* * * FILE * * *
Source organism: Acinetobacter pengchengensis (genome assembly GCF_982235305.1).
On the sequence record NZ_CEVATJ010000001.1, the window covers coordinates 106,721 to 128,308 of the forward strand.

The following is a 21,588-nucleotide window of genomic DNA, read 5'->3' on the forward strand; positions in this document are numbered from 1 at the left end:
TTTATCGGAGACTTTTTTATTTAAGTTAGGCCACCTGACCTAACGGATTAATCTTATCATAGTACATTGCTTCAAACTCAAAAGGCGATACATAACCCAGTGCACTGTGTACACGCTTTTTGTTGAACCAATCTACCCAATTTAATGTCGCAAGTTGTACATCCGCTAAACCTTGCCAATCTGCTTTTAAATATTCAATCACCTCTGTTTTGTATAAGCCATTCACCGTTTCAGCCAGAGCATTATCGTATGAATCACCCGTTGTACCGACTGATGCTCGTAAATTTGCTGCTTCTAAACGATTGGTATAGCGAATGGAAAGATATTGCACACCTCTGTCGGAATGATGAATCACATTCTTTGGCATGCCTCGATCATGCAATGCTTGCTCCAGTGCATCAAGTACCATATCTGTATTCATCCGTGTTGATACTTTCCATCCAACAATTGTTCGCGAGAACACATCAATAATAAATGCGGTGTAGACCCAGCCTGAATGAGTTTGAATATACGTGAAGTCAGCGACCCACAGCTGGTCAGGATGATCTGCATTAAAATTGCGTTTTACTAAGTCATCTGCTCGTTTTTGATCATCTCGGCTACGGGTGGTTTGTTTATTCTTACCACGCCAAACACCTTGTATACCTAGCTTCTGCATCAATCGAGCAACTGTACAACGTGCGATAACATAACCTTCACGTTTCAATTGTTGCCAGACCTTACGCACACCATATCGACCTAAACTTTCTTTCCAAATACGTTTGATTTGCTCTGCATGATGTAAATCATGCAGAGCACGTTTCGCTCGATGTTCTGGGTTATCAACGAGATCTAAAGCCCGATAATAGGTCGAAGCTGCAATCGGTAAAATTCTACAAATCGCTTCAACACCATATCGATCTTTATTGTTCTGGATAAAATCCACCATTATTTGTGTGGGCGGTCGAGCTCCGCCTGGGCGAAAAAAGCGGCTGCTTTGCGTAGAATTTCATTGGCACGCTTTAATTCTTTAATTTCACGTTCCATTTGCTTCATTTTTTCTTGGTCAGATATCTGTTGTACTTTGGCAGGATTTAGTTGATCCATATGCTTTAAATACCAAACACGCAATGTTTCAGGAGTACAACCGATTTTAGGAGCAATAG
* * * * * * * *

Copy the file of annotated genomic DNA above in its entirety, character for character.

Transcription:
Source organism: Acinetobacter pengchengensis (genome assembly GCF_982235305.1).
On the sequence record NZ_CEVATJ010000001.1, the window covers coordinates 106,721 to 128,308 of the forward strand.

The following is a 21,588-nucleotide window of genomic DNA, read 5'->3' on the forward strand; positions in this document are numbered from 1 at the left end:
TTTATCGGAGACTTTTTTATTTAAGTTAGGCCACCTGACCTAACGGATTAATCTTATCATAGTACATTGCTTCAAACTCAAAAGGCGATACATAACCCAGTGCACTGTGTACACGCTTTTTGTTGAACCAATCTACCCAATTTAATGTCGCAAGTTGTACATCCGCTAAACCTTGCCAATCTGCTTTTAAATATTCAATCACCTCTGTTTTGTATAAGCCATTCACCGTTTCAGCCAGAGCATTATCGTATGAATCACCCGTTGTACCGACTGATGCTCGTAAATTTGCTGCTTCTAAACGATTGGTATAGCGAATGGAAAGATATTGCACACCTCTGTCGGAATGATGAATCACATTCTTTGGCATGCCTCGATCATGCAATGCTTGCTCCAGTGCATCAAGTACCATATCTGTATTCATCCGTGTTGATACTTTCCATCCAACAATTGTTCGCGAGAACACATCAATAATAAATGCGGTGTAGACCCAGCCTGAATGAGTTTGAATATACGTGAAGTCAGCGACCCACAGCTGGTCAGGATGATCTGCATTAAAATTGCGTTTTACTAAGTCATCTGCTCGTTTTTGATCATCTCGGCTACGGGTGGTTTGTTTATTCTTACCACGCCAAACACCTTGTATACCTAGCTTCTGCATCAATCGAGCAACTGTACAACGTGCGATAACATAACCTTCACGTTTCAATTGTTGCCAGACCTTACGCACACCATATCGACCTAAACTTTCTTTCCAAATACGTTTGATTTGCTCTGCATGATGTAAATCATGCAGAGCACGTTTCGCTCGATGTTCTGGGTTATCAACGAGATCTAAAGCCCGATAATAGGTCGAAGCTGCAATCGGTAAAATTCTACAAATCGCTTCAACACCATATCGATCTTTATTGTTCTGGATAAAATCCACCATTATTTGTGTGGGCGGTCGAGCTCCGCCTGGGCGAAAAAAGCGGCTGCTTTGCGTAGAATTTCATTGGCACGCTTTAATTCTTTAATTTCACGTTCCATTTGCTTCATTTTTTCTTGGTCAGATATCTGTTGTACTTTGGCAGGATTTAGTTGATCCATATGCTTTAAATACCAAACACGCAATGTTTCAGGAGTACAACCGATTTTAGGAGCAATAG